5Q :: Mike Brody even gets ‘Ghost Hunters’ laughingMinneapolis comedian Mike Brody is one of only a few working “paranormal comedians." Find out what that means inside.
Many comedians have risen to prominence by relying on certain subjects, but Mike Brody really stands out in the theme department. The Minneapolis funnyman is one of only a few working “paranormal comedians” — some of his best-known bits revolve around Ouija boards, succubi (demons that take on the form of women and seduce men in their sleep) and extraterrestrials — and, as if that weren’t distinctive enough, he’s also the go-to guy when the “Ghosts Hunters” crew needs a laugh.
Knowing this, we just needed to hit him up with a couple questions:
Budgeteer: I think it’s fascinating that you’ve worked so much paranormal material into your sets. What inspired this, and have you come across any other “paranormal comedians”?
Brody: I’ve always been into the paranormal my whole life — aliens, ghosts, anything strange or weird like that. So, when I started doing comedy and began writing more about what I know, it was just a natural progression. I’m a big music nerd, so I have a lot of jokes about music, too. Hopefully I won’t get into crochet. That would make for a boring set.
I’ve met one or two other comics that have incorporated the paranormal into their set or have a paranormal radio show.
What’s it like working with the “Ghost Hunters” crew? Have you been able to participate in any of their ghoul-searching excursions?
The “Ghost Hunters” people are great. They’re all really nice and fun to hang out with. They’re just people, same as anyone — except they get paid to be on TV and look for ghosts.
The two main guys, Jason (Hawes) and Grant (Wilson), have experience as plumbers, so they are also useful to have around. One time we were walking through a parking garage, and for whatever reason I decided to stick my hand out and catch a bunch of drops of water that were falling from a pipe. Then Jason comes up to me and goes, “You know that’s a sewer pipe, right?” I did not, in fact.
I’ve been on several ghost investigations with the folks from “Ghost Hunters.” It’s really cool to go with them when they’re off the clock. Because then I knew that they were sincerely into this and not just doing it for TV.
I read on your site that you got into comedy after watching a friend do stand-up. Had you ever toyed with the notion before that and ... is your friend still in the business?
Ha. No, that friend only ever did one set as far as I know. I’d never, ever even considered being a comedian before then. That just didn’t seem like a reality. I was always a quiet kid. I didn’t find out later that a good portion of comedians are that way.
But I grew up devouring stand-up shows in the ’80s and ’90s as a kid like MTV’s “Half Hour Comedy Hour,” A&E’s “Evening at the Improv” and “Comics on the Road.” I thought maybe I’d end up a writer, which I still enjoy doing quite a bit. But getting up on stage? Impossible.
Then I tried it on a whim and I was hooked and haven’t looked back since.
What is the comedy scene in the Twin Cities like? Who are some of your favorite people to perform with when you do hometown shows?
The Twin Cities comedy scene is one of the best in the country and has been for several decades. This is where Louie Anderson started. Then, after that, you have the Mystery Science Theater 3000 guys, who started in the stand-up scene.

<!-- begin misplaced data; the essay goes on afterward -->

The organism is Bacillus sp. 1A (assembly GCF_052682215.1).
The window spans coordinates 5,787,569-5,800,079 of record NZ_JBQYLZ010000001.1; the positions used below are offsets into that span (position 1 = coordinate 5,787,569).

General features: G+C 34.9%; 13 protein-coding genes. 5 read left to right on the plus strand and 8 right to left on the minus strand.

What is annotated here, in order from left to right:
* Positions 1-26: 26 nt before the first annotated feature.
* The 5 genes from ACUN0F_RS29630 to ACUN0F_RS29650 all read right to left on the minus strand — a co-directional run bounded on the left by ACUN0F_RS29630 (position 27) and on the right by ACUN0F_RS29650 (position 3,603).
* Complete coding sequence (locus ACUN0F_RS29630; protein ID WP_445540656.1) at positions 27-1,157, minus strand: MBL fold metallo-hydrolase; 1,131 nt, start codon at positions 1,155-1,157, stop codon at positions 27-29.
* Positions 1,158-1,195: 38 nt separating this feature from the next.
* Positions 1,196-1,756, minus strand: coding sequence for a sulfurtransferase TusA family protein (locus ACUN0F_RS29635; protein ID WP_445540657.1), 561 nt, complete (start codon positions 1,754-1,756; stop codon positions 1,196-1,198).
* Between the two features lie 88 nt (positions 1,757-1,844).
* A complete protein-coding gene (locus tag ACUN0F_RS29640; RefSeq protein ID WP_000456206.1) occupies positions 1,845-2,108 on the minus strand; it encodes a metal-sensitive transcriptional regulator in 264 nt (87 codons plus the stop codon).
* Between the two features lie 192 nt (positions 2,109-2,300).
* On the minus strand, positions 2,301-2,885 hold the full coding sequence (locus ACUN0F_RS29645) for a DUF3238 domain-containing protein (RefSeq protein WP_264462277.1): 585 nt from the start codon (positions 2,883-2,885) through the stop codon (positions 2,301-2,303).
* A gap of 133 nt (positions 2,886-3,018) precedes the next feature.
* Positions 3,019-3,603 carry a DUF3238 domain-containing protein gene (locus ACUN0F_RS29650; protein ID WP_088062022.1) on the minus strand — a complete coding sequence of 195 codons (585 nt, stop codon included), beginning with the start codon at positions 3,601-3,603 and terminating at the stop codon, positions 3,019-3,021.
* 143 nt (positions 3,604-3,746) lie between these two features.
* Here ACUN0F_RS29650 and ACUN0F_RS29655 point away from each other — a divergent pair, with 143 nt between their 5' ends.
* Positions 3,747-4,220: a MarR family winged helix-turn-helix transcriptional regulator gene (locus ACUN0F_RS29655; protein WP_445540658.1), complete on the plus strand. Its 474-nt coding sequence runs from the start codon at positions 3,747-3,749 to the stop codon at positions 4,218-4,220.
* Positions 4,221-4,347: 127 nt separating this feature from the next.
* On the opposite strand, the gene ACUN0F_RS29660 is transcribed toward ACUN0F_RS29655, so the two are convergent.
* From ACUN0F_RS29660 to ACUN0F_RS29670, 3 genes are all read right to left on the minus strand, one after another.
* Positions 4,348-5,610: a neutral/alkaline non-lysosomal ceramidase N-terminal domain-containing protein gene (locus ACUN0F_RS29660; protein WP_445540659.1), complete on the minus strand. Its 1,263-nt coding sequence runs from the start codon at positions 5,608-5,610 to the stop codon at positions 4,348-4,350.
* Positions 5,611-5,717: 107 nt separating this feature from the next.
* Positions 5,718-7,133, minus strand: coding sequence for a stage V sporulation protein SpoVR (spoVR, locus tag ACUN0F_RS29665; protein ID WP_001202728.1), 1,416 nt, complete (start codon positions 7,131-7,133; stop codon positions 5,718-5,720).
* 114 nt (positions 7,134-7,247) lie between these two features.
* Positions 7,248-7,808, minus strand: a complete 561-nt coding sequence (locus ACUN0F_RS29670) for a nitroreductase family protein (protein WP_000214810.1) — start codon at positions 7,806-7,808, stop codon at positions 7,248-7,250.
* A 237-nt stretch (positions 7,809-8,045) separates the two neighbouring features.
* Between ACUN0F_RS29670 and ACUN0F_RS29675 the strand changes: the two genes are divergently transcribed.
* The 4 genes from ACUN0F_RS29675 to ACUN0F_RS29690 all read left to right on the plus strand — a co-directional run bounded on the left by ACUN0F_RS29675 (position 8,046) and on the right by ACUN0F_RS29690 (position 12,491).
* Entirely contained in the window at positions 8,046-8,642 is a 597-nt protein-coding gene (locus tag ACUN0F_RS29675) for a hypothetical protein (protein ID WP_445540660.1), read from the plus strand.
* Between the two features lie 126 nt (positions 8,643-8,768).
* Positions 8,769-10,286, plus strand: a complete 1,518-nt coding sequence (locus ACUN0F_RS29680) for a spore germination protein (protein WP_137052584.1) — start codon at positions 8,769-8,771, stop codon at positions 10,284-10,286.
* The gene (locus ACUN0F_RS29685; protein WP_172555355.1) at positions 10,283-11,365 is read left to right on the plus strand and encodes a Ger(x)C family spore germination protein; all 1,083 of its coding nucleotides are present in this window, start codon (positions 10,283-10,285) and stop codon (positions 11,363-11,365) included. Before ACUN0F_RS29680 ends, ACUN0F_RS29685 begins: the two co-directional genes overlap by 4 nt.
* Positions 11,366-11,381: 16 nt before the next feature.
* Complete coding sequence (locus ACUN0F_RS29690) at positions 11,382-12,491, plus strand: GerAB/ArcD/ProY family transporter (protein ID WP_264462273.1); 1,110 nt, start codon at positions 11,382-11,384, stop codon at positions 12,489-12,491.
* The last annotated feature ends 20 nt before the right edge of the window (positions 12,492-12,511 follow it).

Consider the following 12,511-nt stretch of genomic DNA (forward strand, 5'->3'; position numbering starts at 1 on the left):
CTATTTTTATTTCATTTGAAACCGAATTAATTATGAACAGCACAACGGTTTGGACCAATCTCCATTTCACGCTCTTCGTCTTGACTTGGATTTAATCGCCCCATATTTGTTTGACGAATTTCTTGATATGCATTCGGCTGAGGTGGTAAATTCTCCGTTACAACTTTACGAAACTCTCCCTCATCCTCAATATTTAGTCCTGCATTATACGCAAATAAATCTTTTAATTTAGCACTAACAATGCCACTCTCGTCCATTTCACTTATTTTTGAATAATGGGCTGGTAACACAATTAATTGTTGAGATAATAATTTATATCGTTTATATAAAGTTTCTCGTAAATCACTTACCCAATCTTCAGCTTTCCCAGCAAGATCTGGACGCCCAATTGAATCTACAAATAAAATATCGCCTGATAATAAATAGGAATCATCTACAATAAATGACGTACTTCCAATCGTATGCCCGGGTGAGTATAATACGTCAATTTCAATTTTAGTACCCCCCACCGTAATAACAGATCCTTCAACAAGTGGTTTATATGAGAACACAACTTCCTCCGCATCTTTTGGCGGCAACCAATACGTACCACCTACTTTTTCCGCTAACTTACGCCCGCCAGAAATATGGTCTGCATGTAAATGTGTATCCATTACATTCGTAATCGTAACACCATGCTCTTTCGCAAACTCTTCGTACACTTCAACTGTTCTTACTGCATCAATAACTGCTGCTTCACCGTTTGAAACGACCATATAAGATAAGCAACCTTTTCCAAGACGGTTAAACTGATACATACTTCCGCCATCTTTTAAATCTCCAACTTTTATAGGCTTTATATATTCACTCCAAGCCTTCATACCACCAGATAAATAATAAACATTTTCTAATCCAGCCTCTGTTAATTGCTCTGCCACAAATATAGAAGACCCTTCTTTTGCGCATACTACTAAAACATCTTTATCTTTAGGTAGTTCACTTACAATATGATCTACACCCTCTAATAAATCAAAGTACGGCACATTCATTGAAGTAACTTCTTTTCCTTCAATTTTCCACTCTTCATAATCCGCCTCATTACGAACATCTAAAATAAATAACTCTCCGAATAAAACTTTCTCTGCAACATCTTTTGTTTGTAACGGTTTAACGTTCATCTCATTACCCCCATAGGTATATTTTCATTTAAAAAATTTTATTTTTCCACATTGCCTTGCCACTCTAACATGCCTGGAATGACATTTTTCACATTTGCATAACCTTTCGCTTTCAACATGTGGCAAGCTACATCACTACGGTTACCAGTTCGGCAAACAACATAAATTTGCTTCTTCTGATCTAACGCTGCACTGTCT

When I started, there were several big cats in the local scene who were many years ahead of me who’ve moved on and are now getting recognition nationally, like Chad Daniels, Tracey Ashley and Andy Ritchie.
And now there are new people springing up who really have a lot of potential to make something of themselves, like Gabe Noah and Jon Wilson and a ton more.
Usually, if I’m allowed to pick my opener, I take my friend Cy Amundson on the road because he’s a really strong comic and does really well and it makes me have to work 10 times harder as a comedian. I like that challenge. It makes me a better comic every time.
I would say that New York and L.A. are the two big scenes in the country, of course. But after that there are a handful of vibrant local scenes that seem to continuously pump out top-notch comedians, like Minneapolis/St. Paul, Seattle, D.C. and Austin, Texas. In the age of the Internet, you don’t need to be from New York or L.A. to be seen anymore — although, eventually, all roads point there.
I’m very proud to be from the Twin Cities scene.
Finally, in this modern age, have any of your jokes about public figures — or, say, Fall Out Boy — landed you any flaming hate mail from upset fans who stumbled upon your videos on YouTube or anything?
I’ve never had anybody yell at me in person for a Fall Out Boy joke, probably because comedy shows are usually 18-plus or 21-plus. Maybe if I did all-ages shows?
But on YouTube, I’ve had some teenage girls say stuff like, “Oh, no, you didn’t just make fun of my boys! I’m gonna bitch-slap you!” I used to comment back, but now I just delete them. If you get too wrapped up in what people write on the Internet, you’ll go insane.
During a paranormal show, I had a woman tell me I shouldn’t joke about succubi because that’s serious stuff. I just kind of nodded and smiled on that one.
I have a video online of a guy having a seizure during my set. (He was fine.) That’s landed me some interesting comments.
NEWS TO USE
Comedy Pro Tour, featuring Mike Brody (of “Ghost Hunters” fame) and Cy Amundson, will be held at 6:30 and 9 p.m. Saturday, March 6, at Dubh Linn Irish Pub. Cost is $10. Reservations recommended; call 727-1559. Visit www.rooftopcomedy.com/mikebrody for clips from Brody’s set.
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